Derbyshire County Council’s leader has called the outsourcing of its caretakers and cleaners to Suffolk County Council “modern” and “athletic”.
Cllr Barry Lewis made the comments in a meeting of the council’s cabinet on Wednesday 11th September.
The cabinet agreed a move to outsource hundreds of many of its lowest-paid staff to its counterpart in Suffolk, 180 miles away, in a bid to cut costs.
These employees would work under one of Suffolk County Council’s wholly owned subsidiaries, Vertas, from March next year, but remain in Derbyshire.
The amount the move could cost and save will not be revealed until next year.
Redundancies have not been ruled out as part of the move, with Derbyshire saying that it will “make every effort to avoid job losses”.
Cllr Barry Lewis said: “This is something we have been looking at for a considerable amount of time.
“We need to be more modern, athletic organisation and we need to find better uses for our buildings and this is one way we are doing that.
“I am really pleased to see it (the decision) here today.”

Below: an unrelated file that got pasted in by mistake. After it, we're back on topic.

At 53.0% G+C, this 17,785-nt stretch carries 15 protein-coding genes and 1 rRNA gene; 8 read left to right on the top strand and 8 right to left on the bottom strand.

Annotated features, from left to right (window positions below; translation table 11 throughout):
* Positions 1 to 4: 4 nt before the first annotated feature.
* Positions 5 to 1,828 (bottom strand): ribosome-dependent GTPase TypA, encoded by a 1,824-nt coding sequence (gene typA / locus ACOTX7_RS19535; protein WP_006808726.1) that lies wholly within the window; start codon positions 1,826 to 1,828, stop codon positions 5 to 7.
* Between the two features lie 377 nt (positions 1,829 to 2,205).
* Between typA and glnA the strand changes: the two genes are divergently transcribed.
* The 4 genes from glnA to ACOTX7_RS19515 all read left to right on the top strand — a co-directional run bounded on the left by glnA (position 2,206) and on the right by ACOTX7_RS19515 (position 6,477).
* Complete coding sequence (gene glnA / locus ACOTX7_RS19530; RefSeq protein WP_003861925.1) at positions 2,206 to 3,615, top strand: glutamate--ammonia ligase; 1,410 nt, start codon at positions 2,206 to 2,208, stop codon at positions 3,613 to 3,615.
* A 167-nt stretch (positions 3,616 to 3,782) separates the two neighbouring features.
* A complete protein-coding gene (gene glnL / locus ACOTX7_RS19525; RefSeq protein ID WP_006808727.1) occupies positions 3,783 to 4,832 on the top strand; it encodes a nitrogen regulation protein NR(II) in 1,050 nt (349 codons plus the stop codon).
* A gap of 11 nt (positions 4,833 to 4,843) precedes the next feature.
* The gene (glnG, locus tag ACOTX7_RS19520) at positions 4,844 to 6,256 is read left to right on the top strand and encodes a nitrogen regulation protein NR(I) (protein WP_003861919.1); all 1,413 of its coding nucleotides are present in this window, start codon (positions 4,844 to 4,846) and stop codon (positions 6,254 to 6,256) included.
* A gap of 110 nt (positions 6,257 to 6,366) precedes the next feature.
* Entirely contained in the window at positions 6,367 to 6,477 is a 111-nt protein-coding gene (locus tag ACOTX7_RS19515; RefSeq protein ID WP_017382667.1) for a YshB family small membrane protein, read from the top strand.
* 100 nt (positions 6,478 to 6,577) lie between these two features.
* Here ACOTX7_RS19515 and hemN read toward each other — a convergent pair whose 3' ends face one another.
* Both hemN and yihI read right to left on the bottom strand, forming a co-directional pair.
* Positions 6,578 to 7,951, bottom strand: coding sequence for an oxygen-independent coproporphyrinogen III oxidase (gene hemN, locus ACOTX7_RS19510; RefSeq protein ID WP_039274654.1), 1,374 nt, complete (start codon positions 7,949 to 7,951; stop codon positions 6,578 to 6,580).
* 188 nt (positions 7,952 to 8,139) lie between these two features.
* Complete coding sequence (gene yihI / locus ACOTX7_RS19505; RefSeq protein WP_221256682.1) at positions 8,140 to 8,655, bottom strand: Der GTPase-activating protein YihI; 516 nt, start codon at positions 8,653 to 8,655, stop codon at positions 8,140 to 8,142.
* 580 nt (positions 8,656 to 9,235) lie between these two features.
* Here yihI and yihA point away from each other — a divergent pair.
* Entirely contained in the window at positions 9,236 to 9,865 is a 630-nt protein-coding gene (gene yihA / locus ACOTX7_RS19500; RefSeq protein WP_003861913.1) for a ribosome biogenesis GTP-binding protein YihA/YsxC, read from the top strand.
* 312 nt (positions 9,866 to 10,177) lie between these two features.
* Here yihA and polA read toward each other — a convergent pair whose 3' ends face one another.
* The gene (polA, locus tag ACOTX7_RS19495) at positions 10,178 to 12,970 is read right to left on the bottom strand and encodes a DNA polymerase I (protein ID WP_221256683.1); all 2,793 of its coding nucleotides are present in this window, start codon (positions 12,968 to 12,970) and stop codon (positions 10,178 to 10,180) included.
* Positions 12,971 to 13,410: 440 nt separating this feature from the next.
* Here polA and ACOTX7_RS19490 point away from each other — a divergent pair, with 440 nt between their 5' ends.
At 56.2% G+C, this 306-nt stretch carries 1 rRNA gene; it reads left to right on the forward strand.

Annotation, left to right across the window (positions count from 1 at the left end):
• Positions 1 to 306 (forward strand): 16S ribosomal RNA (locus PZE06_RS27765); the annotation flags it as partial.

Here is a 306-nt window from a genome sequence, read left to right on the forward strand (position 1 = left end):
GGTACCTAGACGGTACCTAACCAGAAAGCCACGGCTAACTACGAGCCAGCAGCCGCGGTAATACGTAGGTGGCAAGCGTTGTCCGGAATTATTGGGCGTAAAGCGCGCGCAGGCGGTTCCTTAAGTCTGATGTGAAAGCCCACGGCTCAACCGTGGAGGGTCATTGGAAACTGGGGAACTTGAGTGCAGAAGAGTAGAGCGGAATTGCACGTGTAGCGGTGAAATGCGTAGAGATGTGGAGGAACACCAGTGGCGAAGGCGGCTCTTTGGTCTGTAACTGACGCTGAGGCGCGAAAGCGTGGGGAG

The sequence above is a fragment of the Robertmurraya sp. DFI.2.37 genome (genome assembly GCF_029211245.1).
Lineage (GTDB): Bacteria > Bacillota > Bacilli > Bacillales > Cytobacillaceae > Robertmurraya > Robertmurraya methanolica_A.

Cllr Angelique Foster, cabinet member for council services, dubbed the work of the authority’s hundreds of caretakers and cleaners as “non-core business”.
Deputy leader of the authority, Cllr Simon Spencer, said that the council had to ensure it was getting the best “value for money for the taxpayer”.
Meanwhile, the opposition leader has asked how another council is capable of doing what Derbyshire says it cannot.
Cllr Anne Western said: “From day one we have been resisting this.
“We have a fundamental disagreement with what the council’s core business is – we think that this is an important part of what we do, we think it is core business.
“Part of me is relieved it is going to another public sector body but what I can’t understand is that if Suffolk are able to do this and make a profit, why can’t we?
“The staff are being run ragged – they are always being asked to do more.”
Caretakers and cleaners from part of the 1,500 staff in the council’s property division – which has an annual budget of £12.6 million.
The employees transferring will retain their existing terms and conditions of employment.
Derbyshire said earlier this that it has “experienced significant financial change” as a result of schools converting to academies – taking them out of local authority control – and carrying out their own building repairs and employing their own cleaning and maintenance staff instead of retaining the county’s services.
Derbyshire said that its caretakers and cleaners carry out services at 344 sites in the county.